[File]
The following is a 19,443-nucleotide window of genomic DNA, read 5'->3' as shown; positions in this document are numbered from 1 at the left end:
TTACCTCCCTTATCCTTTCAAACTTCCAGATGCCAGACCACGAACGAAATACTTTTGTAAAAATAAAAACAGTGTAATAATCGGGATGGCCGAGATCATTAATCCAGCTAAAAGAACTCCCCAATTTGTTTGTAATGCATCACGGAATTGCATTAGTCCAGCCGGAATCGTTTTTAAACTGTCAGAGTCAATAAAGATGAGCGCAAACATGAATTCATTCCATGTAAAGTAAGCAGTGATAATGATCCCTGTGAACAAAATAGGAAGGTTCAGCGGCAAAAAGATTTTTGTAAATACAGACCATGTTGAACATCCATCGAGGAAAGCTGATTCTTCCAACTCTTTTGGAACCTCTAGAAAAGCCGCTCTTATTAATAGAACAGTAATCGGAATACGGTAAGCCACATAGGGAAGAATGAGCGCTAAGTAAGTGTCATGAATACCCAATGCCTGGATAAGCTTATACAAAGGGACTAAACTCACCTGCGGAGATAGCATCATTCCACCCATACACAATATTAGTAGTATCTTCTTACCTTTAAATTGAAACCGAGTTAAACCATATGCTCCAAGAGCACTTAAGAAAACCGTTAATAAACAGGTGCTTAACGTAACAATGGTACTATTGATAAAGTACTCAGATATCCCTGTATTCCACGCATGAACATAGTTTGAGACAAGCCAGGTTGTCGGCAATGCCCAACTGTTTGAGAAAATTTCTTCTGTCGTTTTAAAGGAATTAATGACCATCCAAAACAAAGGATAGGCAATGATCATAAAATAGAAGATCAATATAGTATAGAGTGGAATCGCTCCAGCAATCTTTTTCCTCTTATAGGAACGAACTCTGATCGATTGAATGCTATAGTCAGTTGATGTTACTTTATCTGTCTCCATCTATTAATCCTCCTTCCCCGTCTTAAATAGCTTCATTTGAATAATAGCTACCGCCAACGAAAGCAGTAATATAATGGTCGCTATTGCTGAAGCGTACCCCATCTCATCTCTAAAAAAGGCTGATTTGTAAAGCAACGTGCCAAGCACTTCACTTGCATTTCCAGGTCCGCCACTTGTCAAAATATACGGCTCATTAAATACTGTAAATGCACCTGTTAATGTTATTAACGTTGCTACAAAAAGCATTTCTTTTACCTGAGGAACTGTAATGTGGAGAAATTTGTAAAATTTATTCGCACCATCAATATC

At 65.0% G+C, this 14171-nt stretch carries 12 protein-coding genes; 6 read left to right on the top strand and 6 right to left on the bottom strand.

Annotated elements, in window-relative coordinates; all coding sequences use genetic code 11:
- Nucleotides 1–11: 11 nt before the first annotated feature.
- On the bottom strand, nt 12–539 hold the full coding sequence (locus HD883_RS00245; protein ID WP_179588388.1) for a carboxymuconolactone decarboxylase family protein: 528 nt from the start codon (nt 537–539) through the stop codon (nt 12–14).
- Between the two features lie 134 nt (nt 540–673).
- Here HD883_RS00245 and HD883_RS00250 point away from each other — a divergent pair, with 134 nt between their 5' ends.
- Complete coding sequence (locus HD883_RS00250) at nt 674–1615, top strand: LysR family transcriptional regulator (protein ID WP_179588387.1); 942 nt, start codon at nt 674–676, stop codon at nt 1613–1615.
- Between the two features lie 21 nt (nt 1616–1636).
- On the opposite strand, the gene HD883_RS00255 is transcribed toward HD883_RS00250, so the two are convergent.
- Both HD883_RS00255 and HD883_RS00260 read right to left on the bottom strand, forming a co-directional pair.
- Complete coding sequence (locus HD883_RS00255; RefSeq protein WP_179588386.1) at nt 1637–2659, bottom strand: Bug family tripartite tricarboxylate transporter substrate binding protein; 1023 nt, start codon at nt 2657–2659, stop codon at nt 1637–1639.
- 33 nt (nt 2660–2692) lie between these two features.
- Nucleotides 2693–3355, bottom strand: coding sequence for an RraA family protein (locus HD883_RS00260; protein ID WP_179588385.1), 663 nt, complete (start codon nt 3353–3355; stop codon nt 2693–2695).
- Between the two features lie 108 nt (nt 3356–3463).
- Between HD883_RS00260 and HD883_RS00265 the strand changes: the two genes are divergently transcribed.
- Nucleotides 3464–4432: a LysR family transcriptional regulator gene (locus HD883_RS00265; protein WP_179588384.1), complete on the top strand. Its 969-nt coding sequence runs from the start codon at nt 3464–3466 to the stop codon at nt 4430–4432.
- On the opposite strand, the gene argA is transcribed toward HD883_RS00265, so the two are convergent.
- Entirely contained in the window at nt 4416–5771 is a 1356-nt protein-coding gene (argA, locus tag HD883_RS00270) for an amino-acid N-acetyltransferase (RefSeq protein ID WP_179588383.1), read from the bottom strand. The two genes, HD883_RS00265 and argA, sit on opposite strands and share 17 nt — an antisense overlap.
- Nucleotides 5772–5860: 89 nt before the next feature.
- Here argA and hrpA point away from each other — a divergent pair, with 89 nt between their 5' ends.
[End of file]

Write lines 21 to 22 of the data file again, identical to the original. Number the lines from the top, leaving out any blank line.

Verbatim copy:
- Nucleotides 5772–5860: 89 nt before the next feature.
- Here argA and hrpA point away from each other — a divergent pair, with 89 nt between their 5' ends.